Yesterday I chronicled my not so harrowing experience cooking with coconut oil for the first time, and I promised to discuss the reasoning behind cooking with a new (to me) fat. The DH and I usually cook with olive oil, but there is a growing body of evidence indicating that olive oil may not be the nutritional godsend we’ve been led to believe it is.
Apparently olive oil begins to break down when it is heated much above 200°F-250°F–which is not very hot at all. George Mateljan of The World’s Healthiest Foods explains that “oxidation of nourishing substances found in extra virgin olive oil, as well as acrylamide formation [an air-borne neurotoxin, among other nasty things] can occur at cooking temperatures close to 300°F.”
Did you catch that? We’re all trying to be healthy, so we’re cooking with EVOO like everyone tells us to, and we’re inhaling toxic fumes?! Yuck! Click here to watch a video with George explaining the process. You can literally see the oil change from a beautiful green to clear as it heats up and oxidization begins.
Olive oil, especially the extra virgin variety, just isn’t designed to be cooked with at high temperatures. To retain the benefits of olive oil, it seems better to use it to finish foods, drizzling it over your salmon after it is cooked, using it to dress a salad, etc.
So, to avoid eating oxidized oil, it’s recommended that one only cook with fats that can handle the heat: coconut, avocado, high oleic safflower, etc. But as good child of the 90’s, I remember when movie theaters were forced to stop using coconut oil to pop their popcorn because of its high saturated fat content. So why is this healthy food guru advocating the use of saturated fat?
Because it’s starting to look like eating saturated fat isn’t what makes us unhealthy! I’ve been doing research on different fats in general, and the role of saturated fat in our diet in particular. The DH is reading through In Defense of Food right now, and Michael Pollan (among other authors and nutritionists) calls into question the link between saturated fat consumption and heart disease/other maladies.
I highly recommend the book, but this Q&A excerpt from his website sums it up nicely:
OR: Everyone has heard about the low-fat diet. In the book, you talk about how little evidence there is that this diet — bolstered by the lipid hypothesis — is the magic bullet.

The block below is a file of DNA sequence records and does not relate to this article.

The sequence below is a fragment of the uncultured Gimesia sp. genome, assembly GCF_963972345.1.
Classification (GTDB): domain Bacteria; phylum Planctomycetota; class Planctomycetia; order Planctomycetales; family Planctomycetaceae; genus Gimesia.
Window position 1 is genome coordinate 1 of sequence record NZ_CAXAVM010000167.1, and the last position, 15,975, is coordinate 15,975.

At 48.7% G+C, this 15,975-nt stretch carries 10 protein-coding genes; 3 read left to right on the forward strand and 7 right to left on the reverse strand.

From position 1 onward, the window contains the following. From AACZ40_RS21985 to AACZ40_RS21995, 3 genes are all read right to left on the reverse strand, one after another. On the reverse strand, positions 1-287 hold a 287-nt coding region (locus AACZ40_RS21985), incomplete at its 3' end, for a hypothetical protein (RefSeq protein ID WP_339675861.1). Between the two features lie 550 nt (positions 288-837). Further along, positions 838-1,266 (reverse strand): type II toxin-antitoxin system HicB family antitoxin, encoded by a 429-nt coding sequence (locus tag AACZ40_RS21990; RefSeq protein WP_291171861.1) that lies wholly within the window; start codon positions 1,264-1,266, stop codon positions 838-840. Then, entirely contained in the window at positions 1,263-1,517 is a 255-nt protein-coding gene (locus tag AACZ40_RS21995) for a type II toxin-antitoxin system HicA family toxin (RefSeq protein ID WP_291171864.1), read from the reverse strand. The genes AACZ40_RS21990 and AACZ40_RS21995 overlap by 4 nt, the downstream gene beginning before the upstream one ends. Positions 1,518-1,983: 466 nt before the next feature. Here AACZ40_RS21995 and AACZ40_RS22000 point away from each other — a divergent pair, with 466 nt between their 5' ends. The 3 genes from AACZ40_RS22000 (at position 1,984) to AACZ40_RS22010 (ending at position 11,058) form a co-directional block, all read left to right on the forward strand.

MP: I was very surprised when I started delving into that. The big message from nutrition science and public health since the 1970s has been that the great dietary evil is fat — saturated fat in particular. In the years since, this hypothesis has gradually melted away. There are still people who think that saturated fats are a problem because they do raise bad cholesterol, but they also raise good cholesterol. But there are very few people left who think that dietary cholesterol is a problem. There is a link between saturated fat and cholesterol in the blood. There is a link between cholesterol in the blood and heart disease. But the proof that saturated fat leads to heart disease in a causal way is very tenuous. In one review of the literature I read, only two studies suggested that, and a great many more failed to find that link. Yet the public is still operating on this basis that we shouldn’t be eating cholesterol.
In fact, when the government decided to tell people to stop eating fat or cut down on saturated fat, the science was very thin then. But the net result of that public health campaign was to essentially get people off of saturated fat or try to get them onto trans fats, and we’ve since learned that that was really bad advice because the link between trans fats and heart disease is the strongest link we have of any fat to heart disease. They told us butter is evil and margarine is good, and it turned out to be the opposite.
You still see all these no cholesterol products and no saturated fat, and the American Heart Association is still bestowing its heart-healthy seal of approval to any products that get rid of fat no matter how many carbohydrates they contain. The science has moved on. The science now is much more curious about things like inflammation as a cause of heart disease and the fact that refined carbohydrates appear to increase inflammation and metabolic syndrome. These assaults on the insulin metabolism from refined carbohydrates are perhaps a culprit.
I was surprised at how few scientists would defend this lipid hypothesis as the great answer to the questions of diet and health. Nevertheless, they move on because scientists don’t stop and come out and say, “You know, we were really all wrong about that.” They just keep moving forward. That’s the way science should work. But there should be a big disclaimer saying, “Wait till we figure this all out before you change the way you eat and before the government issues proclamations.”
Click here to read the rest of the interview.
Granted, given what he’s saying about the role of refined carbohydrates as a cause of inflammation/metabolic syndrome/heart disease the fact that I used white rice in my first recipe could be perceived as me being a bit daft. Tough cookies, kids, that’s how I roll.
Coconut oil is still a somewhat controversial topic, even in health food circles. But I think it’s worth exploring, so let’s examine the benefits of coconut oil. It’s easy to digest. It doesn’t go rancid. You can incorporate it into your beauty regimen. It has an element, lauric acid, in common with human breast milk. Lauric acid (allegedly) does all sorts of cool stuff, including: regulate body weight, decrease inflammation, increase immune response, regulate cholesterol levels, give you the power of flight, x-ray vision, etc. etc. etc. Visit the Coconut Research Center to view a list of research and decide for yourself.